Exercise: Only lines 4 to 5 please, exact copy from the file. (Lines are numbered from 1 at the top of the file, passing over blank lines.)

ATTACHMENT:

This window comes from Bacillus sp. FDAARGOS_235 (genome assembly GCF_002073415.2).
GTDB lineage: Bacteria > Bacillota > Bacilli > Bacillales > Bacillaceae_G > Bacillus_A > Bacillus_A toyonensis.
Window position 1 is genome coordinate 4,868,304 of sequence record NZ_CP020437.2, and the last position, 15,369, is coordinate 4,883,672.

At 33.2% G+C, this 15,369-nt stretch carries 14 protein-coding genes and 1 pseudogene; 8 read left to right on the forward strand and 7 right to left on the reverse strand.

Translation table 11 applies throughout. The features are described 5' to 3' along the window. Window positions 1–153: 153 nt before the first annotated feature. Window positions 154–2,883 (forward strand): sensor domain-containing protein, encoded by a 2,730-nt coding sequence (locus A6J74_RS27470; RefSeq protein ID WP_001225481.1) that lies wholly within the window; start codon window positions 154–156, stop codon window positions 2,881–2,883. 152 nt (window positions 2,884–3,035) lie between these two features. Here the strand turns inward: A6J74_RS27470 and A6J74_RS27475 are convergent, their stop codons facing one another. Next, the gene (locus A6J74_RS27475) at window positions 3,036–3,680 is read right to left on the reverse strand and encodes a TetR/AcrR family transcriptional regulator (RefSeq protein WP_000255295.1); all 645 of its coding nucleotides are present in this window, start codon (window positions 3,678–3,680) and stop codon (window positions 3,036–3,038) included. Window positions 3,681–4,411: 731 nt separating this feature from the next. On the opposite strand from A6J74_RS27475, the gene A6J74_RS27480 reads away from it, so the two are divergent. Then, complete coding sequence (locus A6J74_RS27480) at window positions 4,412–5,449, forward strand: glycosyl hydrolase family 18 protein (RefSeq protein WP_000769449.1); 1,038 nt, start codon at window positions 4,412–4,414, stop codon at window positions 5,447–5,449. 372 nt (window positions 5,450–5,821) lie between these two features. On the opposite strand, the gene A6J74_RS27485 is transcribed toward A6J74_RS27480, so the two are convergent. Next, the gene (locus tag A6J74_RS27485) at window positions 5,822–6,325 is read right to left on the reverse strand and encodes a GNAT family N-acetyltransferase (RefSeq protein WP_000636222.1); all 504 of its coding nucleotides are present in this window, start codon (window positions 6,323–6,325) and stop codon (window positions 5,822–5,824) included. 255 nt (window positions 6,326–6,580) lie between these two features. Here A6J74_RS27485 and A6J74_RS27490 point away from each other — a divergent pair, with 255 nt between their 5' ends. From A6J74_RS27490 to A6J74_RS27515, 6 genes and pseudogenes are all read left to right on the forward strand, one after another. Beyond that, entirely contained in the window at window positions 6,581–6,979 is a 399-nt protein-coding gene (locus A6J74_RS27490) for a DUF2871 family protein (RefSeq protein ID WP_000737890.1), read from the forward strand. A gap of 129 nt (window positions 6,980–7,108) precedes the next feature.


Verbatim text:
At 33.2% G+C, this 15,369-nt stretch carries 14 protein-coding genes and 1 pseudogene; 8 read left to right on the forward strand and 7 right to left on the reverse strand.

Translation table 11 applies throughout. The features are described 5' to 3' along the window. Window positions 1–153: 153 nt before the first annotated feature. Window positions 154–2,883 (forward strand): sensor domain-containing protein, encoded by a 2,730-nt coding sequence (locus A6J74_RS27470; RefSeq protein ID WP_001225481.1) that lies wholly within the window; start codon window positions 154–156, stop codon window positions 2,881–2,883. 152 nt (window positions 2,884–3,035) lie between these two features. Here the strand turns inward: A6J74_RS27470 and A6J74_RS27475 are convergent, their stop codons facing one another. Next, the gene (locus A6J74_RS27475) at window positions 3,036–3,680 is read right to left on the reverse strand and encodes a TetR/AcrR family transcriptional regulator (RefSeq protein WP_000255295.1); all 645 of its coding nucleotides are present in this window, start codon (window positions 3,678–3,680) and stop codon (window positions 3,036–3,038) included. Window positions 3,681–4,411: 731 nt separating this feature from the next. On the opposite strand from A6J74_RS27475, the gene A6J74_RS27480 reads away from it, so the two are divergent. Then, complete coding sequence (locus A6J74_RS27480) at window positions 4,412–5,449, forward strand: glycosyl hydrolase family 18 protein (RefSeq protein WP_000769449.1); 1,038 nt, start codon at window positions 4,412–4,414, stop codon at window positions 5,447–5,449. 372 nt (window positions 5,450–5,821) lie between these two features. On the opposite strand, the gene A6J74_RS27485 is transcribed toward A6J74_RS27480, so the two are convergent. Next, the gene (locus tag A6J74_RS27485) at window positions 5,822–6,325 is read right to left on the reverse strand and encodes a GNAT family N-acetyltransferase (RefSeq protein WP_000636222.1); all 504 of its coding nucleotides are present in this window, start codon (window positions 6,323–6,325) and stop codon (window positions 5,822–5,824) included. 255 nt (window positions 6,326–6,580) lie between these two features. Here A6J74_RS27485 and A6J74_RS27490 point away from each other — a divergent pair, with 255 nt between their 5' ends. From A6J74_RS27490 to A6J74_RS27515, 6 genes and pseudogenes are all read left to right on the forward strand, one after another. Beyond that, entirely contained in the window at window positions 6,581–6,979 is a 399-nt protein-coding gene (locus A6J74_RS27490) for a DUF2871 family protein (RefSeq protein ID WP_000737890.1), read from the forward strand. A gap of 129 nt (window positions 6,980–7,108) precedes the next feature.